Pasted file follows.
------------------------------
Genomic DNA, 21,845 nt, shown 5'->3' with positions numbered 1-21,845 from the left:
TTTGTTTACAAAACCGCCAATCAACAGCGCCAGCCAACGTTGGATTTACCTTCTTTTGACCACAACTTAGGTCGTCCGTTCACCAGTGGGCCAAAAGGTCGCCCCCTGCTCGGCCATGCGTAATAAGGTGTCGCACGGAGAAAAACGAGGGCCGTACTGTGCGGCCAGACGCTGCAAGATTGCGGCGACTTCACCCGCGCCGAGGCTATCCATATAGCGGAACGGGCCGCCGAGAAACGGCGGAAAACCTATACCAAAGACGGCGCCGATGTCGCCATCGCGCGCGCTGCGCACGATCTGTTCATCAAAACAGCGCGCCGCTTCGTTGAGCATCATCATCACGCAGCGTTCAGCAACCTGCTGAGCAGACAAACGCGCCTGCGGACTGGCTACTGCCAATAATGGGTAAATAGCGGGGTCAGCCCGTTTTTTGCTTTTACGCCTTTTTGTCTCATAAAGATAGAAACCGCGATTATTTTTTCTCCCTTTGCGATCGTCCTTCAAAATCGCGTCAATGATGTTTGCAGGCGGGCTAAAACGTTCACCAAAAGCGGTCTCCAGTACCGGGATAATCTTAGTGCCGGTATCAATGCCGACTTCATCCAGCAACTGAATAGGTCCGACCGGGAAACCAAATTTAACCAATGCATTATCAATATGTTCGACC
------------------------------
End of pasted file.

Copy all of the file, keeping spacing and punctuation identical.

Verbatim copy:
Genomic DNA, 21,845 nt, shown 5'->3' with positions numbered 1-21,845 from the left:
TTTGTTTACAAAACCGCCAATCAACAGCGCCAGCCAACGTTGGATTTACCTTCTTTTGACCACAACTTAGGTCGTCCGTTCACCAGTGGGCCAAAAGGTCGCCCCCTGCTCGGCCATGCGTAATAAGGTGTCGCACGGAGAAAAACGAGGGCCGTACTGTGCGGCCAGACGCTGCAAGATTGCGGCGACTTCACCCGCGCCGAGGCTATCCATATAGCGGAACGGGCCGCCGAGAAACGGCGGAAAACCTATACCAAAGACGGCGCCGATGTCGCCATCGCGCGCGCTGCGCACGATCTGTTCATCAAAACAGCGCGCCGCTTCGTTGAGCATCATCATCACGCAGCGTTCAGCAACCTGCTGAGCAGACAAACGCGCCTGCGGACTGGCTACTGCCAATAATGGGTAAATAGCGGGGTCAGCCCGTTTTTTGCTTTTACGCCTTTTTGTCTCATAAAGATAGAAACCGCGATTATTTTTTCTCCCTTTGCGATCGTCCTTCAAAATCGCGTCAATGATGTTTGCAGGCGGGCTAAAACGTTCACCAAAAGCGGTCTCCAGTACCGGGATAATCTTAGTGCCGGTATCAATGCCGACTTCATCCAGCAACTGAATAGGTCCGACCGGGAAACCAAATTTAACCAATGCATTATCAATATGTTCGACC